University of Notre Dame
Kroc Institutde for International Peace Studies

Linda Gerber-Stellingwerf

Since the 1979 Islamic revolution and the subsequent hostage crisis, the United States has imposed sanctions against Iran on a continuous basis. The initial measures were moderately influential in resolving the hostage crisis, when combined with intensive diplomatic efforts. But sanctions on Iran have not been successful in changing the behavior of Iran’s leadership. And they have done nothing to reverse Iran’s nuclear ambitions.


After the release of the hostages, the United States did not lift sanctions against Iran. Instead, it sustained and strengthened sanctions during the Iran-Iraq war in the 1980s and further reinforced them through the Iran-Libya Sanctions Act in the mid-1990s.

The goals of U.S. sanctions are to end Iran’s support for militant groups such as Hamas and Hizbollah, gain Tehran’s endorsement of the Middle East peace process, and prevent the development of weapons of mass destruction. Iran has steadfastly refused to discuss these topics, however, until sanctions are lifted and the United States returns billions of dollars of financial assets that were frozen in 1979.

Bolstered by its oil wealth and natural gas reserves, the Iranian economy has continued to grow, albeit at a slower pace, despite U.S. trade and investment sanctions.

In the meantime, because U.S. sanctions are unilateral, Iran has been able to continue trade with other countries. Bolstered by its oil wealth and natural gas reserves, the Iranian economy has continued to grow, albeit at a slower pace, despite U.S. trade and investment sanctions. In 2001 the Atlantic Council issued a report concluding that sanctions were not achieving the desired policy results and were an obstacle to the realization of U.S. interests in Iran. The council strongly recommended that the U.S. government lift sanctions on Iran and pursue normalized diplomatic relations. However, any hopes for such a change in U.S. policy were dashed by the 9/11 terrorist attacks and the Bush administration’s subsequent labeling of Iran as part of an “axis of evil.”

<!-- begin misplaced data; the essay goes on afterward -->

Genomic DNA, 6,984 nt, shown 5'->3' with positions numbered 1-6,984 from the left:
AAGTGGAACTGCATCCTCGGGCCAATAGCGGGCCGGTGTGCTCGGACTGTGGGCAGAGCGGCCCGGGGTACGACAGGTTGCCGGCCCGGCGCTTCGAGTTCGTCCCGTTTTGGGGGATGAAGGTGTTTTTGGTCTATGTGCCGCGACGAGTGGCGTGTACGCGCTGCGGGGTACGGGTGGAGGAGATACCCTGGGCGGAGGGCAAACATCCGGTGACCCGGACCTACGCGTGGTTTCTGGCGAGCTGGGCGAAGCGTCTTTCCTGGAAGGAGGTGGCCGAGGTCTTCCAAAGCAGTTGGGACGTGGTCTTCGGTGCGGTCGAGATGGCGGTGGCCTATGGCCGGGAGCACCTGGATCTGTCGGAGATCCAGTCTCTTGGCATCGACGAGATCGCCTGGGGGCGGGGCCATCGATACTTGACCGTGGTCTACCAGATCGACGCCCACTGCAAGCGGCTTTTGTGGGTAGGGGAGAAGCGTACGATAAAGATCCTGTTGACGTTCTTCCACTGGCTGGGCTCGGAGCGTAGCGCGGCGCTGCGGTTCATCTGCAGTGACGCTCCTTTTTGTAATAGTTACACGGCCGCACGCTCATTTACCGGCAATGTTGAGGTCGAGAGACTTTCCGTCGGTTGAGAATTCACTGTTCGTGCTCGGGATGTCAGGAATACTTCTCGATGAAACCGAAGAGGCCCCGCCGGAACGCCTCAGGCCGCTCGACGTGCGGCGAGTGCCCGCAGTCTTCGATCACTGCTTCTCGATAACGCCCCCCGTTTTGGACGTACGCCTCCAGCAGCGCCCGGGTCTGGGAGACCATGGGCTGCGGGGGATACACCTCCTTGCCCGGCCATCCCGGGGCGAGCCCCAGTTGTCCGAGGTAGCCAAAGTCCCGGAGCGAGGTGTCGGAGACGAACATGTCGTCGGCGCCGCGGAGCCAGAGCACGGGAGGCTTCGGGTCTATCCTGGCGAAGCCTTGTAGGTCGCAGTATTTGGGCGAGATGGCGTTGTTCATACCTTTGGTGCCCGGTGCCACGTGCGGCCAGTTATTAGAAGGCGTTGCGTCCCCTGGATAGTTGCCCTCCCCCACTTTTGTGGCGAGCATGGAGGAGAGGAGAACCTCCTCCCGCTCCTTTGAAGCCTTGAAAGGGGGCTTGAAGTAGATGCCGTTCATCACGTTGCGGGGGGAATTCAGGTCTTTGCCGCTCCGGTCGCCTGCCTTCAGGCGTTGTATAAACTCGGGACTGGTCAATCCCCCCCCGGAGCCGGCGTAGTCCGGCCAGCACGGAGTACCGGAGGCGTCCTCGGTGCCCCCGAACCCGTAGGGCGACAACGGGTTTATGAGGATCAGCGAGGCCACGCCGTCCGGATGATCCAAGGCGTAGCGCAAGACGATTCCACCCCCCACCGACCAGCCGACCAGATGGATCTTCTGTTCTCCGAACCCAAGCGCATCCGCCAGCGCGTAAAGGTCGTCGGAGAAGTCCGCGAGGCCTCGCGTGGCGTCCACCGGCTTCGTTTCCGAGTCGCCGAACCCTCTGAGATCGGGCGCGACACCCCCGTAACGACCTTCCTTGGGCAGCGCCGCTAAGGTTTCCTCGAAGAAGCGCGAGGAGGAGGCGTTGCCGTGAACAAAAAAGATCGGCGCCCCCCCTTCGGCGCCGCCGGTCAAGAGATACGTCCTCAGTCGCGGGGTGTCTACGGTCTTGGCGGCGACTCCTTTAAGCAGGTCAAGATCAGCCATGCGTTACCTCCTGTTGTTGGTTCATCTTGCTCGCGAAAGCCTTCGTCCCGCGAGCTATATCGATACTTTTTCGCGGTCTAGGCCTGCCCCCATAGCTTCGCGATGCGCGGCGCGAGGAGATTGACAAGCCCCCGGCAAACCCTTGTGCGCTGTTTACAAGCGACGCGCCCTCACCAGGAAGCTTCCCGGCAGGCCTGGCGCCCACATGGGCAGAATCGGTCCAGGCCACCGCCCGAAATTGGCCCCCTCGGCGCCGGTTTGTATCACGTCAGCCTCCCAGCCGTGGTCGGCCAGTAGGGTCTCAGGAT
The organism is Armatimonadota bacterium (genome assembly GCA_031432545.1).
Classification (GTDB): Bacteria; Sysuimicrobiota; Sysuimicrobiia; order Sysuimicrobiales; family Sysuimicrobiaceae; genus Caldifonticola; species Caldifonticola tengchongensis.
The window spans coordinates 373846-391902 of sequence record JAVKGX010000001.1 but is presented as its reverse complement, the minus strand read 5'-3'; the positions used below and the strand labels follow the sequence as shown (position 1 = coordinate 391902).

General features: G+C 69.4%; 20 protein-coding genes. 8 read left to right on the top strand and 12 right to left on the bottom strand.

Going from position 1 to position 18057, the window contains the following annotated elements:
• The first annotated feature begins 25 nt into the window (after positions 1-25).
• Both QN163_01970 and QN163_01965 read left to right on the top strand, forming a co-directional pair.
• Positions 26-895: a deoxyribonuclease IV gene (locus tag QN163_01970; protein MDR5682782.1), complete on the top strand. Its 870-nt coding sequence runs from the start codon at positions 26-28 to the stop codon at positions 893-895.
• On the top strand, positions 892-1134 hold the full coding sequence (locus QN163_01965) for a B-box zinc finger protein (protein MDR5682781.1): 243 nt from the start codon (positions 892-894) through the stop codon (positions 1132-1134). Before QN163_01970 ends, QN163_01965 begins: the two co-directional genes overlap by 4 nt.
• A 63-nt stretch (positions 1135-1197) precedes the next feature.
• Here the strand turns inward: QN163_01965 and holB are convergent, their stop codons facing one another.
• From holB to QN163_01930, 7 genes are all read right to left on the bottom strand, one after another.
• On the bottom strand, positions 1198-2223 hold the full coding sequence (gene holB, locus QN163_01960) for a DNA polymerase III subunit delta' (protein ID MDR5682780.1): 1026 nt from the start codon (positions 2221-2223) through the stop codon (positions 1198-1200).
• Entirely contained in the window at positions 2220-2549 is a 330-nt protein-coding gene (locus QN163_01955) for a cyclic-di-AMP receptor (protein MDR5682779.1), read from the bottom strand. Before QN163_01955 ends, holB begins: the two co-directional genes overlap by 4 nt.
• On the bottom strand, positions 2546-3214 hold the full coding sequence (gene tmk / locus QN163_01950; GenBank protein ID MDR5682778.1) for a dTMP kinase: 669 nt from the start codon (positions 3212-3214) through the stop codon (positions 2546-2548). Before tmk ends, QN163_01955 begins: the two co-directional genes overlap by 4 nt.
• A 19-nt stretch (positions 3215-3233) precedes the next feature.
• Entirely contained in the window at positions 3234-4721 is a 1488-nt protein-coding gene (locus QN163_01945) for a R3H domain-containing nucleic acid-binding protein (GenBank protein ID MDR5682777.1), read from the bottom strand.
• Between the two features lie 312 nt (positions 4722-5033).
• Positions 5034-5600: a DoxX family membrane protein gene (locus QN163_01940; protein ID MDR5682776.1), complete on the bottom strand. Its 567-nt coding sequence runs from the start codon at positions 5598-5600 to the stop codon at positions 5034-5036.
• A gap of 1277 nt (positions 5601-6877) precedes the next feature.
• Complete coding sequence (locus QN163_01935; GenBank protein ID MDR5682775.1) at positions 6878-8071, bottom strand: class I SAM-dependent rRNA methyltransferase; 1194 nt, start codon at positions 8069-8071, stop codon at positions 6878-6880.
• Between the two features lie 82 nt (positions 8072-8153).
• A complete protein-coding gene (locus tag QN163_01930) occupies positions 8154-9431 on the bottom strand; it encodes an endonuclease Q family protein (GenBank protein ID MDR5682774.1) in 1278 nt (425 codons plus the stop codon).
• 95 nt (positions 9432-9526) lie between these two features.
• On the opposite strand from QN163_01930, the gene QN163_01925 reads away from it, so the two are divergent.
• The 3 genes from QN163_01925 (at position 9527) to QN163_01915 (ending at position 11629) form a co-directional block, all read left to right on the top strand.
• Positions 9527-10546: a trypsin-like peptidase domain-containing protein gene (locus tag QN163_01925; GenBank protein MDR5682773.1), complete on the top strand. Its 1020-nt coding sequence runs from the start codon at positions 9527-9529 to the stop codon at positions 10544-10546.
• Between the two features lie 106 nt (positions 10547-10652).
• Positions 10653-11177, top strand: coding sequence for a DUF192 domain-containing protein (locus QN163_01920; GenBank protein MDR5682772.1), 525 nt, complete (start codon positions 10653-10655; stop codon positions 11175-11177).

In 2006, at the behest of the United States and in response to Iran’s failure to comply with International Atomic Energy Agency (IAEA) safeguards, the U.N. Security Council imposed multilateral sanctions. The council demanded that Iran suspend its uranium-enrichment activities and address IAEA concerns about possible military connections to its nuclear program. When Iran refused the U.N. demands, two subsequent rounds of sanctions were imposed in 2007 and in 2008.

U.N. sanctions have been very modest. They consist of targeted financial sanctions and a travel ban on a list of designated individuals and entities associated with Iran’s nuclear program. While U.N. sanctions have the potential to be more effective because they are multilateral, and Russia and China in particular have substantial investments in Iran’s energy sector, the measures have been too limited to inconvenience the regime significantly, and have not persuaded Iran to abandon uranium enrichment activities.


Neither U.N. multilateral sanctions nor U.S. unilateral measures have had much impact on Iran. Sanctions by themselves are rarely able to bring about substantial policy change. They are most successful when coupled with incentives, as part of a diplomatic bargaining process. In Libya, U.N. sanctions combined with incentives-based bargaining were successful in dissuading the Gaddafi regime from supporting terrorism and developing weapons of mass destruction. In Iran, by contrast, ineffective U.S. sanctions and weak multilateral measures have failed to bring about a peaceful resolution to the conflict. Without a compensating package of inducements, continued sanctions will only perpetuate the stalemate.

Linda Gerber-Stellingwerf is a co-director of the Sanctions & Security Research Program, based at the Kroc Institute and the Fourth Freedom Forum.